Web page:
Designated Survivor

The Feisty Indian Aunty Watches… Designated Survivor

Dept. of Aunty Analysis

Hello. It is me, your Feisty Indian Aunty, and you’re reading what will be the first of a weekly column for Goggler in which I talk about all the things I’ve been watching. I’m 72. I’m retired. I own an iPad. I have Netflix. I have a world of movies and TV at my fingertips and I watch all of them.

I love movies and TV. I always have. My favourite genres have always been the violent and gory ones. (The more “doosh-doosh” the better.) I am a loveable gangster by nature and I guess these sorts of movies and TV programmes have always appealed to the not-so-secret thug in me. (I will watch anything with Steven Seagal, Sean Connery, “The Rock,” or Jackie Chan in it! In fact, I think I already have!)

This week, I’ve been watching Designated Survivor on Netflix (I’ve finished all three seasons) and watching it made me realise that the storyline was akin to a book I had read in the 1970s.

One of my favourite authors was Irving Wallace and his book, The Man, was based on the political circumstances of what would happen if the President of the United States died and the line of succession fell to a Black man. (The American constitution says that if it the President is unable to do his job, the Vice President takes over. If both the President and the Vice President are unable, then it falls to the Speaker of the House, and then next in line is the President pro tempore of the United States Senate.)

In 1972, James Earl Jones played Douglass Dillman in an adaptation of Irving Wallace’s The Man.

In the book, a series of unfortunate events, leads to the President pro tempore of the Senate, a black man named Douglass Dillman, being sworn in as President. The story was brilliantly crafted and showed the challenges that were visible at that time with racial riots, white activists, an attempted assassination, and even an impeachment. So telling (and unfortunate) of how similar the U.S. is in 2021, sixty years later.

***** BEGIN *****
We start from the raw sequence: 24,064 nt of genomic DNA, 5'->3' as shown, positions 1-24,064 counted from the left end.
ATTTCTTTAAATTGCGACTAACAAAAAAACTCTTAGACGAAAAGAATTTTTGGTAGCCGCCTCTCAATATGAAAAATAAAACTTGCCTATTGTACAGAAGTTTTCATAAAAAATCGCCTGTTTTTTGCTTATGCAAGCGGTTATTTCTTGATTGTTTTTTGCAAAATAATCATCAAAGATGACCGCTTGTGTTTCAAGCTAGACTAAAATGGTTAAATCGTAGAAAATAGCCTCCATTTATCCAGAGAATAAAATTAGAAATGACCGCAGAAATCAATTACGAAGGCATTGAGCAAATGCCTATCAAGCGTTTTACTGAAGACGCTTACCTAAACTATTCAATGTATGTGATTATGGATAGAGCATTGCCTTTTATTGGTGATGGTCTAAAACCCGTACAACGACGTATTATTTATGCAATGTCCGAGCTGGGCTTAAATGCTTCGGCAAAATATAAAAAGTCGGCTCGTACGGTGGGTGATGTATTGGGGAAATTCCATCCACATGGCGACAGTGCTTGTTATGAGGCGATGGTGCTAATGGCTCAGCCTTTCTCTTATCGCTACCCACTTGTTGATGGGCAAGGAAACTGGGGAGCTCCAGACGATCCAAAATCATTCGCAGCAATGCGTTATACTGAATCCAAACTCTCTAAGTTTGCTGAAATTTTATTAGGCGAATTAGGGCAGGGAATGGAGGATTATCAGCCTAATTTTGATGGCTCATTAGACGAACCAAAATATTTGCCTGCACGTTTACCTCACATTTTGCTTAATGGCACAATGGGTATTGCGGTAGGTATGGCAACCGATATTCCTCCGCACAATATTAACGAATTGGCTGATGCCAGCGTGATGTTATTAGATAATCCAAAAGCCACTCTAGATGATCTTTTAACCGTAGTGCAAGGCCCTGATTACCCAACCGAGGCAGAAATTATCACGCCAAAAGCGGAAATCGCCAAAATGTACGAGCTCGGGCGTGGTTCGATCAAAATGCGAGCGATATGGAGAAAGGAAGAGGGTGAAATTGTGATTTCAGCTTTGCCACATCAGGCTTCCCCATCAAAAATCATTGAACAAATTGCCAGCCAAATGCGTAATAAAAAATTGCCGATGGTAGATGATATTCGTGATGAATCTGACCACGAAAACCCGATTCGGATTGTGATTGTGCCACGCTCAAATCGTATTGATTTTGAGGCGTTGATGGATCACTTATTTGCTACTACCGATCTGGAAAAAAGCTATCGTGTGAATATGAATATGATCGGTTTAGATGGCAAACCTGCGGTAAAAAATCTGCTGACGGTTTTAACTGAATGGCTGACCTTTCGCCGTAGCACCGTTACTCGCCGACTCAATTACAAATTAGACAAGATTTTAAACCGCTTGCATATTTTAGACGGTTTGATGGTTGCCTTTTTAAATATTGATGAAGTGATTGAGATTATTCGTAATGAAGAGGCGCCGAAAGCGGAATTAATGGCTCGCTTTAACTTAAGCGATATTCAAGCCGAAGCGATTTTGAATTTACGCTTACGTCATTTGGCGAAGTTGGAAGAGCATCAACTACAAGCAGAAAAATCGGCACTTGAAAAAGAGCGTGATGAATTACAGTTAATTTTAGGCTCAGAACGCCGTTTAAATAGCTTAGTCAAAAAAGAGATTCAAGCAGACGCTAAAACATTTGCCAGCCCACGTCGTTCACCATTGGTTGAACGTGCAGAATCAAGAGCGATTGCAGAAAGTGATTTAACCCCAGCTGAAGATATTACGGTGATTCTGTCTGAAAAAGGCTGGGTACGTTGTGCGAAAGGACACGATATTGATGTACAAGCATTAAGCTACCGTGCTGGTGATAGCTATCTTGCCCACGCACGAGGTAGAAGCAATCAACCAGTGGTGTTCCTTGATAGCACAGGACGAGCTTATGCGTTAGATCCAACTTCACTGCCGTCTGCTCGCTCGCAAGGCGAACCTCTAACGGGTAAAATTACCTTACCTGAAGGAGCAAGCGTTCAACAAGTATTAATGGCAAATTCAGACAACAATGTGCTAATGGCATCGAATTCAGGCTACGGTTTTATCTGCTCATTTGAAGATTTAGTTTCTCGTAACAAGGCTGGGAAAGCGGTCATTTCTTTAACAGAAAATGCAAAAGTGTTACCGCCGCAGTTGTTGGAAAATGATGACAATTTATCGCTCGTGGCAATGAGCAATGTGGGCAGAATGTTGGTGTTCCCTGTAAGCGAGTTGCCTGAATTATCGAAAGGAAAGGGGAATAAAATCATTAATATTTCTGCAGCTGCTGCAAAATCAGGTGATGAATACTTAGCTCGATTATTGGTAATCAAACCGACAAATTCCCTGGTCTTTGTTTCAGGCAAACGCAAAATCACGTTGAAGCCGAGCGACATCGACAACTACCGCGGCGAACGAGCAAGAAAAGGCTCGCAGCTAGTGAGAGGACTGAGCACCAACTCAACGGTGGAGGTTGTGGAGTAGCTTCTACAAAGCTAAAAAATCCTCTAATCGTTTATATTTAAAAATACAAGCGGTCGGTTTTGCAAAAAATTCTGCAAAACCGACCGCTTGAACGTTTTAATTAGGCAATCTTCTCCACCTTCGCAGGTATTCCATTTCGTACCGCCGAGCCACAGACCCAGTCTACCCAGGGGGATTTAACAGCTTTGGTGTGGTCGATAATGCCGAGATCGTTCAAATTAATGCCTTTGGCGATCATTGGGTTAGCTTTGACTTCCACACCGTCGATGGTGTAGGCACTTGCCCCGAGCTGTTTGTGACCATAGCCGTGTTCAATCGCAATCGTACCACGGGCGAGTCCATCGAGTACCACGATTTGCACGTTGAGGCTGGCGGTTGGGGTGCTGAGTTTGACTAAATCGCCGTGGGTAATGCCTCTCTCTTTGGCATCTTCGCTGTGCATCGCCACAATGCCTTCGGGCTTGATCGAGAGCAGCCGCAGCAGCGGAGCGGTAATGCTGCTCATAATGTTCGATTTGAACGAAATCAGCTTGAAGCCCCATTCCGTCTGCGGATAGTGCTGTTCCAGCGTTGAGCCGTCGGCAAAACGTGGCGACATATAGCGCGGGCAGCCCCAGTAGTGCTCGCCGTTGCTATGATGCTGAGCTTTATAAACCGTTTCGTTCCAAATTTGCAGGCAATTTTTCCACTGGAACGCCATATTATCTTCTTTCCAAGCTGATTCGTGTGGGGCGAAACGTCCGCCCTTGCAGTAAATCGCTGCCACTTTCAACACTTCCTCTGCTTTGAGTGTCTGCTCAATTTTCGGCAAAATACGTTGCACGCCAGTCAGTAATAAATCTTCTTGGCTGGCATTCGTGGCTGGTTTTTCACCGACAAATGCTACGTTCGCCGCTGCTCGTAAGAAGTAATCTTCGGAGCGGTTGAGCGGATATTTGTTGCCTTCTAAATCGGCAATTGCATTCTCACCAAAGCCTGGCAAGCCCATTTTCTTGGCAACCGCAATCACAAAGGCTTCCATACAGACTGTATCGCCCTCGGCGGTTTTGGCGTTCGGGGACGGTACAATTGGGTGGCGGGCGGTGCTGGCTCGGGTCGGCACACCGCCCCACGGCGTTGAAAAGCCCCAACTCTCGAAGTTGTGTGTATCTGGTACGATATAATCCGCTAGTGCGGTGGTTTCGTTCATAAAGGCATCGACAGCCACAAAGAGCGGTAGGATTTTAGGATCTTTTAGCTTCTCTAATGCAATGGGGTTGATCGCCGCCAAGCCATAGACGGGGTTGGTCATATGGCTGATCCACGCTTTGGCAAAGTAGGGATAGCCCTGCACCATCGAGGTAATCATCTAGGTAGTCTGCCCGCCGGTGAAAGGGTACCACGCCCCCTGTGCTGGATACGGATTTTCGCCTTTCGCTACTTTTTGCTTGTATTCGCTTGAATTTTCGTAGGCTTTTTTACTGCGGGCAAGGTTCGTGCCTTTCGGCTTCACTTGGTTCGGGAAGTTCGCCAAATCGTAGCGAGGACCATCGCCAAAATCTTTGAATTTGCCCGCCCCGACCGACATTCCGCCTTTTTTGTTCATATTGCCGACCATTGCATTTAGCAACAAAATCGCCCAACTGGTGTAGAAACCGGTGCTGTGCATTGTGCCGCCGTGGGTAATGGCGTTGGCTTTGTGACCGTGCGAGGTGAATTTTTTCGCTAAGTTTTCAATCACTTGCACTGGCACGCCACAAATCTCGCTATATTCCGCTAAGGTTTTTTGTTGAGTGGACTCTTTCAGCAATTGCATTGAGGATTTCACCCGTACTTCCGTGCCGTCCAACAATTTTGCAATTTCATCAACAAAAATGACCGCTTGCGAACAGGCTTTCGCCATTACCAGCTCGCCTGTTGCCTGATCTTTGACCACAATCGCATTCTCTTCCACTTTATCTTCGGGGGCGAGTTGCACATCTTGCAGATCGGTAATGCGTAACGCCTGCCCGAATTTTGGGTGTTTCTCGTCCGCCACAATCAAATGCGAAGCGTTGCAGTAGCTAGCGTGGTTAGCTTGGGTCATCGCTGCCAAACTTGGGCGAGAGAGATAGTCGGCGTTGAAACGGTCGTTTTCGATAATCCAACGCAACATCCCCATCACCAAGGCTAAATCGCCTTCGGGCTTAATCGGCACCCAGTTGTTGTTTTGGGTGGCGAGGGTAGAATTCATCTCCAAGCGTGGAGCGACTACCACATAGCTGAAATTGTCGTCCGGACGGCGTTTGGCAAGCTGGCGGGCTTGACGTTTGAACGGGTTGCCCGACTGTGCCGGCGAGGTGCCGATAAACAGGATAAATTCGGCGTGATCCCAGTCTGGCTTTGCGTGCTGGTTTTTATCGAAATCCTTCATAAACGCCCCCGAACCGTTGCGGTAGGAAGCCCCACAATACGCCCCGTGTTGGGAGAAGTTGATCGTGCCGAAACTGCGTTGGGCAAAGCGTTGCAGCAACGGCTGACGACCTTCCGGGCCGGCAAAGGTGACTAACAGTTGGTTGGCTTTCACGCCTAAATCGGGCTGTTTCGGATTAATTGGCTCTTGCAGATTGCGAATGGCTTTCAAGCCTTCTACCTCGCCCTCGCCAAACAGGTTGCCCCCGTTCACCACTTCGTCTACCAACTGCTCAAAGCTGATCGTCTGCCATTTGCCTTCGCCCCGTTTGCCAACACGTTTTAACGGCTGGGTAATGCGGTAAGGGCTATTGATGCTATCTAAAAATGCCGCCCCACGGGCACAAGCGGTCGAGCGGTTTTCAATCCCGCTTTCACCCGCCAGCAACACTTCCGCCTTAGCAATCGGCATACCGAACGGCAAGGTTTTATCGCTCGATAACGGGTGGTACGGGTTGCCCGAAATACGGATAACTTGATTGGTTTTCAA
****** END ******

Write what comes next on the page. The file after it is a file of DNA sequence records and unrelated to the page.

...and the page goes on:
Designated Survivor

I loved the series and “binged” all three seasons. Kiefer Sutherland is chosen as a “designated survivor” – just hours before he is about to be sacked from his job – becomes the President. As a man who wanted to change politics in Washington, the series doesn’t pull any punches in showing us how hard that actually is. He has many challenges. The side stories, which are centred around the investigation of who bombed Capitol Hill, are especially thrilling. Maggie Q and Ben Lawson are great.

Designated Survivor was a very exciting watch. It was also just smart enough to make you aware of how difficult political life can be for an ethical person who was considered a loser and had no place in the political landscape. It showed how that person grew into his job, took hard knocks, and made even harder decisions. It showed how he managed the daily challenges of trying to please the citizens while managing the political party players, taking  into account the both the politics and the needs of the people. It also showed how difficult it was to be true to himself, while still being the President of a “democracy.”

Designated Survivor may be a show about American politics, but I could definitely see parallels to what happens here in Malaysia too. The power plays. The corruption. The struggle between doing what’s politically right and what’s morally right. The series appeals because so much of it rings true.

Kiefer Sutherland is also very handsome.

Designated Survivor
Editor’s Note: Yes. Yes he is very handsome.

(Note: There isn’t too much violence and gore here, but I highly recommend it all the same.)

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